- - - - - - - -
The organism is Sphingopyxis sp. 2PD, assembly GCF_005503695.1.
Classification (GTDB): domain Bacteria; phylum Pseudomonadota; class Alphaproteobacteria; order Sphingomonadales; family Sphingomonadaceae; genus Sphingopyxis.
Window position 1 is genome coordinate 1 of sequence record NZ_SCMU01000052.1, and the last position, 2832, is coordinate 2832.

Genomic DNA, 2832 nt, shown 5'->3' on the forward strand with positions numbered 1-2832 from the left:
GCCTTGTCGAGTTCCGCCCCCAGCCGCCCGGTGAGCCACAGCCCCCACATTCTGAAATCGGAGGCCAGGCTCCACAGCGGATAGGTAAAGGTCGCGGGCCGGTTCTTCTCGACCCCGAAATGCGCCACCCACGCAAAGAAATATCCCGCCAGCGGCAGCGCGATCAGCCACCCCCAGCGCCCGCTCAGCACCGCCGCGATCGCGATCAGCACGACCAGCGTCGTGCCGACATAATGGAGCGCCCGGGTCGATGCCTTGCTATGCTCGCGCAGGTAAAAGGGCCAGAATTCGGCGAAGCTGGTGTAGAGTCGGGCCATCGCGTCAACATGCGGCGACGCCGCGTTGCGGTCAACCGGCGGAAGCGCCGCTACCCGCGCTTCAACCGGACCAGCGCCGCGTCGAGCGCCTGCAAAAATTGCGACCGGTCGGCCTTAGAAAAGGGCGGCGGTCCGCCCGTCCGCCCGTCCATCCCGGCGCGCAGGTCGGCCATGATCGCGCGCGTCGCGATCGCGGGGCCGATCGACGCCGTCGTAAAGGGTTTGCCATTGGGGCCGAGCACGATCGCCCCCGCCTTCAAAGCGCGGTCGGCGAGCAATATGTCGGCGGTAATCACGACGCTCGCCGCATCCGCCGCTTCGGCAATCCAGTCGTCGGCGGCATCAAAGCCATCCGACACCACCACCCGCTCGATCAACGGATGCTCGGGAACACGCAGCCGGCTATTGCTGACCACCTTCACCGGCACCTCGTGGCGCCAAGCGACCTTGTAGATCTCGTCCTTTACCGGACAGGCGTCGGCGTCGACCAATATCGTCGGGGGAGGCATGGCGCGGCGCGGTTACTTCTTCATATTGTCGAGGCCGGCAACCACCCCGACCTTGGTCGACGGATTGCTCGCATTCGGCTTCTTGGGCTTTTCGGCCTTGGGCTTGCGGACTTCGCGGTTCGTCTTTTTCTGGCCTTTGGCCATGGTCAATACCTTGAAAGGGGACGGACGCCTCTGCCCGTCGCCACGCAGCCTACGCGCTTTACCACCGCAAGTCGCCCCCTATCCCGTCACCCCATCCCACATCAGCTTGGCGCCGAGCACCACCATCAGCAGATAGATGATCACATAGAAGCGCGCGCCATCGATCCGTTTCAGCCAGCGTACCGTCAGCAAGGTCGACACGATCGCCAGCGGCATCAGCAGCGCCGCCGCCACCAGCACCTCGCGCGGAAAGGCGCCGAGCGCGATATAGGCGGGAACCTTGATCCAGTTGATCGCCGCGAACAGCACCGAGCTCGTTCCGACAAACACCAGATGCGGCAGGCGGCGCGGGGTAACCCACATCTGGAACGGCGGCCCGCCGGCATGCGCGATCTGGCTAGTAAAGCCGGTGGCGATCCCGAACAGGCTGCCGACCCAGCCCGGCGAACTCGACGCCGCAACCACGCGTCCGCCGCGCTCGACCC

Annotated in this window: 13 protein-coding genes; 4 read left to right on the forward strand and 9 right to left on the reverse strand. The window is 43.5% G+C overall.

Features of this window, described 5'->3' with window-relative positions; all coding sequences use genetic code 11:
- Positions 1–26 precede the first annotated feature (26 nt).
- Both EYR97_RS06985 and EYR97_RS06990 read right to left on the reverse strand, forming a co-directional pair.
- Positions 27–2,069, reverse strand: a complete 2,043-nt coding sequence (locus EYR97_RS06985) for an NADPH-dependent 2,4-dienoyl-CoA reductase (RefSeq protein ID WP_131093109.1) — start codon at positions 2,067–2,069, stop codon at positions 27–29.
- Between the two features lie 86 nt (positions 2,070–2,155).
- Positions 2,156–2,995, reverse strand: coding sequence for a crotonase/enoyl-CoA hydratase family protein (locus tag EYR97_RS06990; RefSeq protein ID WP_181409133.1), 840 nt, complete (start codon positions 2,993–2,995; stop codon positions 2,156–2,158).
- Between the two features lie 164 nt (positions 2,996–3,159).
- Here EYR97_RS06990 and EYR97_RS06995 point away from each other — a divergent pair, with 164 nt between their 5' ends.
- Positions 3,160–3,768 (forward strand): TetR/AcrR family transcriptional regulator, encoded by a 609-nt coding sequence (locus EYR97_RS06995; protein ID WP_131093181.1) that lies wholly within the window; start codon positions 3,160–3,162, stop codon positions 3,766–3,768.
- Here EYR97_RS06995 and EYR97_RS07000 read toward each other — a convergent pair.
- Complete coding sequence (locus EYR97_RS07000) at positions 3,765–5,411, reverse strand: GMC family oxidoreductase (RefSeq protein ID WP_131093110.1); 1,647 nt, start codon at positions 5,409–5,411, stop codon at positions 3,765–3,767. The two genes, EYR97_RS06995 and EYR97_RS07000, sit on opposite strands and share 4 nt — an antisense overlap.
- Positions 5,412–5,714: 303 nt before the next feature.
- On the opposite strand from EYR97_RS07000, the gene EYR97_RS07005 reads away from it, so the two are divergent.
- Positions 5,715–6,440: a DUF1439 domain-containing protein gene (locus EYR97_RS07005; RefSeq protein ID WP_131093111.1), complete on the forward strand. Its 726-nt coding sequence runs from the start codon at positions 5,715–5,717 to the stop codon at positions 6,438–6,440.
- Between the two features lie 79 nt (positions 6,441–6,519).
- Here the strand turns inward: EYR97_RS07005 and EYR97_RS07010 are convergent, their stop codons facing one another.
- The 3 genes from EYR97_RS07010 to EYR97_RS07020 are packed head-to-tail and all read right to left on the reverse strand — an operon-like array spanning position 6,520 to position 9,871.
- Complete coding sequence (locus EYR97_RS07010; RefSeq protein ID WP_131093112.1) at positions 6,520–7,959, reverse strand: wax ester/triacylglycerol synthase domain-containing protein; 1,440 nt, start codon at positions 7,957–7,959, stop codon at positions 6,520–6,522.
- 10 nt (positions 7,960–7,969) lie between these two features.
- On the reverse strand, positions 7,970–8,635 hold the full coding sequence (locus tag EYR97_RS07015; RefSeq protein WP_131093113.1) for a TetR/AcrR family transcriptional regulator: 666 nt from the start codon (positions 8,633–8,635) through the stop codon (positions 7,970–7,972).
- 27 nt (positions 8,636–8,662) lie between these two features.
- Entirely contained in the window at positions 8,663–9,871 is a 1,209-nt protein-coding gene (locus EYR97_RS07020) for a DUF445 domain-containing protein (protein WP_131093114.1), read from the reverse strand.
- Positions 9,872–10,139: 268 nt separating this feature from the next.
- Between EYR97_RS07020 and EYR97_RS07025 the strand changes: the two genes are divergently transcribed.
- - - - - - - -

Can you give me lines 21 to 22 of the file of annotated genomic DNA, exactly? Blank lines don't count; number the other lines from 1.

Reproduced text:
- Between the two features lie 79 nt (positions 6,441–6,519).
- Here the strand turns inward: EYR97_RS07005 and EYR97_RS07010 are convergent, their stop codons facing one another.